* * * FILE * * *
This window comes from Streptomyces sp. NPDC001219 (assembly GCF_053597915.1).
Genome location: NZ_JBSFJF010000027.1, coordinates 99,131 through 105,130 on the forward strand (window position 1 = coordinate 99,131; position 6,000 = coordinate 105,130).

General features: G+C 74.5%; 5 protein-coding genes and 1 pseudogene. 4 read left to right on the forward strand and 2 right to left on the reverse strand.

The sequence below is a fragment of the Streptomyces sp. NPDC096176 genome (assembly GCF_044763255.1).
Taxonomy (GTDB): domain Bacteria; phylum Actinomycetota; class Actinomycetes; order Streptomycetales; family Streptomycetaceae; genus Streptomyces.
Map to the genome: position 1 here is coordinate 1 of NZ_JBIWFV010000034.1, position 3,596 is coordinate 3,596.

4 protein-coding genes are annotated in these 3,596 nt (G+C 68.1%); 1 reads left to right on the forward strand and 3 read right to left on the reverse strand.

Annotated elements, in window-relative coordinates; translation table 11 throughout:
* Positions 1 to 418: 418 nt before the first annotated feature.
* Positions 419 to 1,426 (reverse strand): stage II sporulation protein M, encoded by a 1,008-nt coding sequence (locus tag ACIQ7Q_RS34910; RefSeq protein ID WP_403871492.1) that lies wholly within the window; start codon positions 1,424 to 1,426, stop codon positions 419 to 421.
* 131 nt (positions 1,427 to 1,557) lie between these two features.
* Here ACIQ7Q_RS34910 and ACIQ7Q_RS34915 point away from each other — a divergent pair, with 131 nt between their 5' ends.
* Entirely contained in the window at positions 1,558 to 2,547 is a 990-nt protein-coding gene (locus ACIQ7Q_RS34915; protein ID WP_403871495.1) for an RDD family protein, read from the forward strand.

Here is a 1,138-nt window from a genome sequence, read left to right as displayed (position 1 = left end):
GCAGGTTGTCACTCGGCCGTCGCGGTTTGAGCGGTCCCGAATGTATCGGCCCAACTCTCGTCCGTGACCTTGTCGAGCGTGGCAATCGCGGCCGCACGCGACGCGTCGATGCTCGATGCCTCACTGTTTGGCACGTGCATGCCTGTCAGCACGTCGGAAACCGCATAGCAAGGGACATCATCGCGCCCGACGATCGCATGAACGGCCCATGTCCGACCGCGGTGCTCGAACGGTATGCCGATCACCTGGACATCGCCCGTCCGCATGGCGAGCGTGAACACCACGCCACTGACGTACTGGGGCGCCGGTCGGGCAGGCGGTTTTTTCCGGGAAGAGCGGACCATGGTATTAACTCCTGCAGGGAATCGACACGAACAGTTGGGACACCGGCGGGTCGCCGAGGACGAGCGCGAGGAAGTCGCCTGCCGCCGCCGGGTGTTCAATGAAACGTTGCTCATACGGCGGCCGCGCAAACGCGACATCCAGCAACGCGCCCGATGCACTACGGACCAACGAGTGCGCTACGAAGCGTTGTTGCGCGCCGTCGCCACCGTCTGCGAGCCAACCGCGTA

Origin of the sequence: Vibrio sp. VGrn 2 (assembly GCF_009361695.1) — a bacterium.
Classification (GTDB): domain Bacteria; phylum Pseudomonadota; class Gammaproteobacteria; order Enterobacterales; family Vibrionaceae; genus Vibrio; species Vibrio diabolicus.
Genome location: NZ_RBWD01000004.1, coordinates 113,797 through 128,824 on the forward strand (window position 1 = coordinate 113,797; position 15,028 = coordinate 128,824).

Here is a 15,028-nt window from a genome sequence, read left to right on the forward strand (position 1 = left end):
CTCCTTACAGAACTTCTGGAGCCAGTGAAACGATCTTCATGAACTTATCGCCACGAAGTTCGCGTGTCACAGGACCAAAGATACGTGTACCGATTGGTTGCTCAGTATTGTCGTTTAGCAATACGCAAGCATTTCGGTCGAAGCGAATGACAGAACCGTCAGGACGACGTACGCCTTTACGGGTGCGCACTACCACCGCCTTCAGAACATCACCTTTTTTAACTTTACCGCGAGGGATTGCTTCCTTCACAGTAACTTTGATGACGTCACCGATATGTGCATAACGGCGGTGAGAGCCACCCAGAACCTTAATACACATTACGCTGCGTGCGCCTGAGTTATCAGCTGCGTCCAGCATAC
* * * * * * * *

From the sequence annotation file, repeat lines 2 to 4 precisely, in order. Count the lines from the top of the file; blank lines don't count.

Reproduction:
Genome location: NZ_JBSFJF010000027.1, coordinates 99,131 through 105,130 on the forward strand (window position 1 = coordinate 99,131; position 6,000 = coordinate 105,130).

General features: G+C 74.5%; 5 protein-coding genes and 1 pseudogene. 4 read left to right on the forward strand and 2 right to left on the reverse strand.

The sequence below is a fragment of the Streptomyces sp. NPDC096176 genome (assembly GCF_044763255.1).